In part 1 of Life Cycle Management considerations, we discussed the challenges of managing aging IT applications and hardware in the enterprise. In part 2 we look at ways to avoid common lifecycle management nightmares from the very start. Three common mistakes that enterprise IT managers make when it comes to lifecycle planning are gaps in design, content, and end-of-life management.
When it comes to designing for lifecycle management, the belief is that selecting a hardware solution that will have a longer lifecycle is expensive to design in. The reality is that today's IT solutions that come as embedded appliances with longer lifecycles are no more expensive than general use compute platforms. And the savings, long term, far outweigh any minor cost savings at the early stages of the design. Leveraging a longer life embedded design allows for a smoother transition to a new IT solution when the business is ready and not when the vendor decides it's time to change.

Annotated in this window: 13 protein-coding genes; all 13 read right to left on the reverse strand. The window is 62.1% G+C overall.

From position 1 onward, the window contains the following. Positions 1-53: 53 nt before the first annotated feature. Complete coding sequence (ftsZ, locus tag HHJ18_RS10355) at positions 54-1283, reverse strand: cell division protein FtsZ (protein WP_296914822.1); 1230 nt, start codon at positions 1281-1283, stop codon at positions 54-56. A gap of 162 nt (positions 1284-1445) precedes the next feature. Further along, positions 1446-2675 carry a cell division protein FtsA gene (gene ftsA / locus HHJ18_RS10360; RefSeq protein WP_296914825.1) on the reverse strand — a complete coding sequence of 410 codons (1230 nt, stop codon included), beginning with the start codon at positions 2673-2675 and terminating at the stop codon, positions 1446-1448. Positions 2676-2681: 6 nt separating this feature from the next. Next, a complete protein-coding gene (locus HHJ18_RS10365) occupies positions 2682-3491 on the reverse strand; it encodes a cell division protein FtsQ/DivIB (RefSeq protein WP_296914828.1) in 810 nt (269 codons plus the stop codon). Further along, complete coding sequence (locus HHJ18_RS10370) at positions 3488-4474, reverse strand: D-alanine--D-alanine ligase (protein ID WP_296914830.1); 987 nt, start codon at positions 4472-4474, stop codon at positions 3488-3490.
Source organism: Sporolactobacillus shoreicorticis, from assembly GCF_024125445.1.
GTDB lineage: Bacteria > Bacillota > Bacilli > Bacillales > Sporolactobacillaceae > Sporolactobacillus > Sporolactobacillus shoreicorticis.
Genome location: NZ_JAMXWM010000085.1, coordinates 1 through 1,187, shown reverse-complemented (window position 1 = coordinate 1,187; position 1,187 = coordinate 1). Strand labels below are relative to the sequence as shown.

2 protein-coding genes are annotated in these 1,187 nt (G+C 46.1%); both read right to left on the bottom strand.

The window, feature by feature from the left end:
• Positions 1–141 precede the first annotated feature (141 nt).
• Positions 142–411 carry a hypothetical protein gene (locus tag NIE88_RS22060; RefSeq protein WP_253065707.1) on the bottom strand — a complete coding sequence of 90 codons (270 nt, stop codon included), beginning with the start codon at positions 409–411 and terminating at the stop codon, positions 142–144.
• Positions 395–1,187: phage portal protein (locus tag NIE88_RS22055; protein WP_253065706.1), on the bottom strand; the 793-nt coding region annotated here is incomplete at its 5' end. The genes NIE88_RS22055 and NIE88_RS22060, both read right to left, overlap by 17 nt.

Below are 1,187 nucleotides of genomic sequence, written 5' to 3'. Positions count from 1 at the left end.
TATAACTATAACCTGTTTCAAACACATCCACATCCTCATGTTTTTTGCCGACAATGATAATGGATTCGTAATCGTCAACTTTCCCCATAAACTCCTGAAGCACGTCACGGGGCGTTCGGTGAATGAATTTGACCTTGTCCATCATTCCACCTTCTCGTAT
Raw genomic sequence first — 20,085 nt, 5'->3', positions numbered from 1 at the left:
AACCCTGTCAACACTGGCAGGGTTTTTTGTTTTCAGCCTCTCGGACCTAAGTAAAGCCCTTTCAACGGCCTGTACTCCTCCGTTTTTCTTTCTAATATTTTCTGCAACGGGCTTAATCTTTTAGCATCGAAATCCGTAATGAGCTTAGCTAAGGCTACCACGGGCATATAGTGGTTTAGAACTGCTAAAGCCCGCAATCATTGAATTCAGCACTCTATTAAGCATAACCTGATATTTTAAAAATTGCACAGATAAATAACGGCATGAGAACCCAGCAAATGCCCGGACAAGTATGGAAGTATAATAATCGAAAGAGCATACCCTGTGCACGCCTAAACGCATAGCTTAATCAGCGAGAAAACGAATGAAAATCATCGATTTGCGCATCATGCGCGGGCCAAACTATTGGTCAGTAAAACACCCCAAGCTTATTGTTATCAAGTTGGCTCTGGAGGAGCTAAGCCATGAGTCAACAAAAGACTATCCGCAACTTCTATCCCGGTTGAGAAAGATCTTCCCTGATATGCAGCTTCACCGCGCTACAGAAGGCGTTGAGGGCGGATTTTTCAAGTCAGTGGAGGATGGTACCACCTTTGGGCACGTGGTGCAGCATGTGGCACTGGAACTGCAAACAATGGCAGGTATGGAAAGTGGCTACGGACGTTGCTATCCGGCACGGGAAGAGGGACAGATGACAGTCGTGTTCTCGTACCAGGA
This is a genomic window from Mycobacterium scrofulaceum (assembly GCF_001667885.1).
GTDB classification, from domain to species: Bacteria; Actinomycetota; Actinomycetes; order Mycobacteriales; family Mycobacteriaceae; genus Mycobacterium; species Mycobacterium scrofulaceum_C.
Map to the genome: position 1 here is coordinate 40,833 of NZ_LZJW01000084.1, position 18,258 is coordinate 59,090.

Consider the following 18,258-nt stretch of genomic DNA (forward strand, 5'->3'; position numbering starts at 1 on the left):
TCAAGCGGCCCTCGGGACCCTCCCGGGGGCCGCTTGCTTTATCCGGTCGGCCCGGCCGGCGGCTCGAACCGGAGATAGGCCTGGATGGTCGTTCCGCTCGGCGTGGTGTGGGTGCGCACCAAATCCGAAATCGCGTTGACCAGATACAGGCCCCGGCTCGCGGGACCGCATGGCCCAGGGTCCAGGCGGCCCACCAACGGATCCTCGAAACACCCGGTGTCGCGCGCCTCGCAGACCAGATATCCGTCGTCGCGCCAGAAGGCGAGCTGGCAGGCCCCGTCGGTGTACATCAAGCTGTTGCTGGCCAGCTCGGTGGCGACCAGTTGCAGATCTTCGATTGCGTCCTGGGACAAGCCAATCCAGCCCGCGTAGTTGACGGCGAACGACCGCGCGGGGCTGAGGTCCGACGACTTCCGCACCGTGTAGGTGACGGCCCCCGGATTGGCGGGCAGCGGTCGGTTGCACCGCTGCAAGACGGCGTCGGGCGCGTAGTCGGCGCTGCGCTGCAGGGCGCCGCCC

A second big mistake is focusing just on the IT hardware and software itself while in production. Content management areas like data and processes are just as critical. When a new solution is put into service in the IT enterprise, poor lifecycle management of the data that is stored as well as the methods to manage that data once it's in full production will increase operational cost.
Last is the final resting place for the legacy IT infrastructure. Nobody enjoys planning for that time when the old solution needs to be decommissioned. But proper planning and execution of this phase of the lifecycle can limit business interruption and avoid costly mistakes in data loss and continuity.
So what's the final score? The lifecycle management work done during the design and launch phases will provide increased bandwidth to plan the end-of-life phase. This strategy will reduce risk and increase revenue.
Edited by Maurice Nagle